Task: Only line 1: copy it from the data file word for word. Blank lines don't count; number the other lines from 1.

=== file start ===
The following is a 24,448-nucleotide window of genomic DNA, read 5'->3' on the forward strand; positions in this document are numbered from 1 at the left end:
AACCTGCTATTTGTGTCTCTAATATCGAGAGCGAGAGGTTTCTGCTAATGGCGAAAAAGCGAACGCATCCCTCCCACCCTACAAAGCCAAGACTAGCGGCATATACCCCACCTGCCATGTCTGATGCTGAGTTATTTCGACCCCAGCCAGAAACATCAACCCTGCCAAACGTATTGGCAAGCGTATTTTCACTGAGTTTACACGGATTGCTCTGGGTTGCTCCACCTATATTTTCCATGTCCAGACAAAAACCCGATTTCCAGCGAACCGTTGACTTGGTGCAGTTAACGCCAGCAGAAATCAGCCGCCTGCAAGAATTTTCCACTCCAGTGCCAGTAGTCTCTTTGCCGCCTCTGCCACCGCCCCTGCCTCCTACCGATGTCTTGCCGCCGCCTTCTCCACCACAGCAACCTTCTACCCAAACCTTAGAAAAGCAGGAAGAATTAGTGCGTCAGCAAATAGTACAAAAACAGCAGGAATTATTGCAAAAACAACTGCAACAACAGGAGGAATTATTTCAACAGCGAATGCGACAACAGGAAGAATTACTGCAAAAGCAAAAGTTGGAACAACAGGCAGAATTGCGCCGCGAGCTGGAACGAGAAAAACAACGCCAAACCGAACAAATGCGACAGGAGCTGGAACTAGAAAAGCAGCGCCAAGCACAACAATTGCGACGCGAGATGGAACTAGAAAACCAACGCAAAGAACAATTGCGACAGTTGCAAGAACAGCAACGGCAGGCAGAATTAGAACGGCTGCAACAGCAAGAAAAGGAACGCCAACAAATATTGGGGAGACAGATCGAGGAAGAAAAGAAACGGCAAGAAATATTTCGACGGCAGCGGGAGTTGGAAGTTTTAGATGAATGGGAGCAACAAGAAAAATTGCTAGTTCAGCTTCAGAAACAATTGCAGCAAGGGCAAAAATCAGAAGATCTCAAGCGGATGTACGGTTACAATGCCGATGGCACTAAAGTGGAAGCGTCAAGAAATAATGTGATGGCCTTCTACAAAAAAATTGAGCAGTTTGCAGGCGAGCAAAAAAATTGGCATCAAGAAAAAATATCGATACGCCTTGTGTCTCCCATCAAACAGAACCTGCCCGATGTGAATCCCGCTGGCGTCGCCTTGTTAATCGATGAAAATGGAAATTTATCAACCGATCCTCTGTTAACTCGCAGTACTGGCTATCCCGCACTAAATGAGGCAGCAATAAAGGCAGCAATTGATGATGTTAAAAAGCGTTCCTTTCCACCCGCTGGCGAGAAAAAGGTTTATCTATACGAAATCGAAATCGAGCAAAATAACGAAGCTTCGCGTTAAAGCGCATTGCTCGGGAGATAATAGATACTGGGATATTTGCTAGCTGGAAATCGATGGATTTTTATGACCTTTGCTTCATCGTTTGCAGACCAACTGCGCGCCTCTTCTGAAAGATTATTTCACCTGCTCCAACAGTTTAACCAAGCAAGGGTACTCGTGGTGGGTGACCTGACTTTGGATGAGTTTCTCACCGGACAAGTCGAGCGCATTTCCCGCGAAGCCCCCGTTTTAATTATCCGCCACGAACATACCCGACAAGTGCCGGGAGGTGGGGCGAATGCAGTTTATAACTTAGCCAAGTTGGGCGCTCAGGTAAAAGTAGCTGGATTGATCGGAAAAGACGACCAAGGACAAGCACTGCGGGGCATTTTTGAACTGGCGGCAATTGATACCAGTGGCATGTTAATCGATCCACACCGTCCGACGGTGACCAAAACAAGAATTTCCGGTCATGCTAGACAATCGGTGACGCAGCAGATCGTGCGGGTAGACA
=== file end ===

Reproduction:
The following is a 24,448-nucleotide window of genomic DNA, read 5'->3' on the forward strand; positions in this document are numbered from 1 at the left end: